Well I suppose it's happy for all of us, but probably not so happy for the turkey. This is probably the only holiday in the whole world where everyone across the country has the same dinner... turkey, stuffing, mashed potatoes, sweet potatoes, and don't forget the pumpkin pie. Timing for the dinner is important and in most homes dinnertime will correspond with halftime of the 3,252,554,524,524 football games showing on television. Don't even think about hiding that remote!
Most of you know of my non-existent cooking abilities. The kitchen is my least favorite room in the house. Now don't get me wrong, I can cook, I just don't enjoy nearly as much as say, doodling around on my computer. However I do have twelve reasons that I can be happy I perpetually burn the bird:
Besides being thankful you don't have to suffer through one of my, and I speak generously here, home-cooked meals there are so very many things we can be thankful for this year. Thanks to an annonomous writer who listed the following which sums it all up:
Danford Daniel “Chick” Gallagher, 86, of Charlevoix, died November 21, 2004, at Charlevoix Area Hospital. Funeral service will be 10:00am, Wednesday, November 24, 2004 at St. Mary's Catholic Church in Charlevoix. The Reverend Thomas Neis will officiate and burial will be in St. Mary's Catholic Cemetery, Charlevoix.
Chick was born August 21, 1918, on Beaver Island, Michigan, the son of Peter Owen and Vivian (Roddy) Gallagher. He graduated from Charlevoix High School in 1936 and went to the State Finals with the basketball team. He attended Alma College from 1940-41 and was a part of the varsity track, basketball and football teams. Chick served in the Army Air Corps as a Sergeant in WWII from 1942-45. He married Edna Novotny on August 18, 1947, in Charlevoix. Chick worked for the State Department of Transportation as bridge tender in Charlevoix for over 30 years retiring January 14, 1984.
Chick attended St. Mary's Catholic Church in Charlevoix.
He is survived by his wife Edna, daughters Mary C. (Steven) Wilson, of Charlevoix, Lilly (Joel) Donaldson of Petoskey, grandchildren Abbigail, Trevor and Corbin Donaldson, Stephan, Toby and Shawn Young, step-grandchildren Rex, Steven and Crystal, and 4 great-grandchildren. Chick was preceded in death by a sister and a brother, (Helen Phillips, and Jim (Big Owen) Gallagher.
Family suggests memorials to Charlevoix High School Athletics. Visitation hours are Tuesday, November 23, from 7:00 to 9:00pm at Winchester Funeral Home.
Our thoughts and prayers are with Chick's family.
Susan Waskul entered heaven on November 20, 2004 following a long battle with cancer. She was the granddaugher of Frank and Grace Nackerman of Beaver Island and spent many summer vacations on the island.
Susan is survived by her husband, Daniel and children; Jeffrey, Christopher, Andrew and Lauren. Also surviving are her parents Richard and Ellen Verduyn and siblings; Kevin (Maureen), David (Melissa), Brian (Kim) and Bruce (Molly) Verduyn. She was the proud and loving aunt of Kelly, Dristin, Kasey, Nicolas, Claire and Jenna.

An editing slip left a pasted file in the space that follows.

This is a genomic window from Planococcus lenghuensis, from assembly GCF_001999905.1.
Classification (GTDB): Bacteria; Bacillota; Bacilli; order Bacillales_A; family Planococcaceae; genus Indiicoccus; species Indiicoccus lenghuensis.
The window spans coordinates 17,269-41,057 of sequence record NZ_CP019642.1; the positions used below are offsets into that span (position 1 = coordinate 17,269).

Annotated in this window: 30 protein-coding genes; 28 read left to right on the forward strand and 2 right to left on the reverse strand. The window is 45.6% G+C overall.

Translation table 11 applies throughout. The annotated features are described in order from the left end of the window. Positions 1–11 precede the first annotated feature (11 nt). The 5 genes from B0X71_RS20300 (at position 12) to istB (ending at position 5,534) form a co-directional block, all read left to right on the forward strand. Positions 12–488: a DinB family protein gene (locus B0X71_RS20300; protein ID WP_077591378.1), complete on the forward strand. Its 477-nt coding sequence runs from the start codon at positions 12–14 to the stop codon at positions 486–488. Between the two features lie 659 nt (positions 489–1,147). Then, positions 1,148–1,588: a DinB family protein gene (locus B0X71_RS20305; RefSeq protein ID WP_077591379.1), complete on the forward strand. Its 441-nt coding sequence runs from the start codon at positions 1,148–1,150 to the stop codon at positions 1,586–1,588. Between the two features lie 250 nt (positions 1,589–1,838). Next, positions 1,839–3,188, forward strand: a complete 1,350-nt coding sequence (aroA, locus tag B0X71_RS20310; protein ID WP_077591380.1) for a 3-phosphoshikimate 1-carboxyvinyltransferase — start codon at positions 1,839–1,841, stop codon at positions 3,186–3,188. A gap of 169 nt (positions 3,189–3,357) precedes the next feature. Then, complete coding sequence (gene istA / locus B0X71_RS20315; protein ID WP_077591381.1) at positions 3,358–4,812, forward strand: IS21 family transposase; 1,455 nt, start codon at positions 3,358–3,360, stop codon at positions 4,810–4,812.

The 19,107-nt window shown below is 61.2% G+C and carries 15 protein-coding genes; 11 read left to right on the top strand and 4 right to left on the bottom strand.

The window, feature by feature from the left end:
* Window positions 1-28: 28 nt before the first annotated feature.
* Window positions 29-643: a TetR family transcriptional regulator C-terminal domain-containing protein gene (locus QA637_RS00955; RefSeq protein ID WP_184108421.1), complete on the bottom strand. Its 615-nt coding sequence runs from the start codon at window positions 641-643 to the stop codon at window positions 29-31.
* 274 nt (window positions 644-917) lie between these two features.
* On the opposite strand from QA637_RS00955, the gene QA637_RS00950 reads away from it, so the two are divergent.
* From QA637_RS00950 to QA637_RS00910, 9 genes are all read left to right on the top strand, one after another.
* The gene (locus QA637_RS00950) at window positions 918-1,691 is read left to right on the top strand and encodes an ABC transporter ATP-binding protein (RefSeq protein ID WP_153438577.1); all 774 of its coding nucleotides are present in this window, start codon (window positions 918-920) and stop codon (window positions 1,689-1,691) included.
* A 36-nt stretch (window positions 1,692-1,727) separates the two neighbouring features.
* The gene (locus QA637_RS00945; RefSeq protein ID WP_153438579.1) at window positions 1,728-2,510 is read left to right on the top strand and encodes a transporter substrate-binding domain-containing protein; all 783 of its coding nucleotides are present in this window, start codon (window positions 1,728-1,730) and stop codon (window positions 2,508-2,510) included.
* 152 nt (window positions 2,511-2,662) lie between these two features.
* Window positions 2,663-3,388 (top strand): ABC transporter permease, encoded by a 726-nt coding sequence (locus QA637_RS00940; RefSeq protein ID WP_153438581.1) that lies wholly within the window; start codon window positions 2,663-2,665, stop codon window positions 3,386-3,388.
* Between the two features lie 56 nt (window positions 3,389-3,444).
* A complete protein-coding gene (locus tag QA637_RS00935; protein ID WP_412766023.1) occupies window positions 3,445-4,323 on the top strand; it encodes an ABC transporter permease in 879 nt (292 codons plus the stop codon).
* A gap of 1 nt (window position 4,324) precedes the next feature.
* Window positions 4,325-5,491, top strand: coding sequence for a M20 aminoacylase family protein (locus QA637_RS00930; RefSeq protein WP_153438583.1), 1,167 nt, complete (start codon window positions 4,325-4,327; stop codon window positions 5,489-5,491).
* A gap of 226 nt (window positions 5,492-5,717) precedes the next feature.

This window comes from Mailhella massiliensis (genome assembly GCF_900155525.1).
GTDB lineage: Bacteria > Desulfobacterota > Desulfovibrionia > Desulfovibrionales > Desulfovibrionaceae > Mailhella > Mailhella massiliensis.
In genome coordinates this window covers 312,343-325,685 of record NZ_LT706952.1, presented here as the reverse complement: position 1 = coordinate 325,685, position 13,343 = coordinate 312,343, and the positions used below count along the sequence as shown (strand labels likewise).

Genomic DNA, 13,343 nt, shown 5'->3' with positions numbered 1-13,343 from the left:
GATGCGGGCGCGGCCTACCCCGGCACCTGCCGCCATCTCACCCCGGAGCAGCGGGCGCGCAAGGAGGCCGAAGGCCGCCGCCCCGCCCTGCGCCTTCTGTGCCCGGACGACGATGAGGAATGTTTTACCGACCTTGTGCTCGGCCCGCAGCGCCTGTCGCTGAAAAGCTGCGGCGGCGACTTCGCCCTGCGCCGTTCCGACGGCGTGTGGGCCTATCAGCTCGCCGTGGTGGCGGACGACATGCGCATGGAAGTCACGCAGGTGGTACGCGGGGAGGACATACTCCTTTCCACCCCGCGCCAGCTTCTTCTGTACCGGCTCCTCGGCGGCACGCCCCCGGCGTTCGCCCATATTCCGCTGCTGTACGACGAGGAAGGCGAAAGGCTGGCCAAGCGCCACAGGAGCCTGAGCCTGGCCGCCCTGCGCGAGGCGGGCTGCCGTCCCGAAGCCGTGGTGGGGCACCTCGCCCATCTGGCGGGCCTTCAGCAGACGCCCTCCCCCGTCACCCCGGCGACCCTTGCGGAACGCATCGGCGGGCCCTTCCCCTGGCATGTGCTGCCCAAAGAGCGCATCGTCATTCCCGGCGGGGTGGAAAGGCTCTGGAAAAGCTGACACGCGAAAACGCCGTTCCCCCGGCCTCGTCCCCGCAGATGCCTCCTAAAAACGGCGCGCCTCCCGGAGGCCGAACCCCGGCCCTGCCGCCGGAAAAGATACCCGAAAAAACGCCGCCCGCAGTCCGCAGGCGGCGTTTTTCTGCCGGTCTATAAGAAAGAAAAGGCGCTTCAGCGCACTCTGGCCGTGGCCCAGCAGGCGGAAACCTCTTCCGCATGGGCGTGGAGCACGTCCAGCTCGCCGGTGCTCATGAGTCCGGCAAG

Funeral services will be at 10 a.m. at St. Vincent Ferrer Catholic Church, 1087 East Gardenia, Madison Heights, Michigan. Interment will be at Holy Cross Cemetery, Beaver Island. Susan's family has requested that in lieu of flowers, donations may be made to the Crohn's and Colitis Foundation of America or to the Holy Cross Cemetery Fund.
Our thoughts and prayers are with Susan's family.
For those who live on the island, or have been here hunting/visiting, the new security measures at the Beaver Island Boat Dock are being watched with amazement. Due to Homeland Security rules and regulations, all docks that are home base to vessels that carry over 150 passengers must have secure fencing and security cameras. By Thanksgiving the Beaver Island ferry dock should be in compliance. The new measures conform with tougher new international maritime security standards.
Who's paying this cost? According to Barb Schwartzfisher of the Beaver Island Transportation Authority, the Authority is covering 90% of the tab and the other 10% is a local match from revenue generated from the vessels.
While northern Michigan doesn't seem like a terrorism target, there are places near the island that might be attractive to those planning mayhem... the Mackinac Bridge and the Soo Locks for example. During World War II the Locks were carefully guarded. Now with the War on Terrorism security had to be beefed up as most folks had become rather complacent.
Although the fencing is rather startling, it could be much worse. Instead of wrought iron it could have been chain-link or barbed wire and electric fencing so this isn't near as bad as it could have been. Most likely in a few months we won't even notice it and will probably accept it as we do all the new paving, sidewalks, parking areas, and streetlights. After all, we are a part of Michigan and the United States and it seems as though our time of isolation is getting slimmer and slimmer.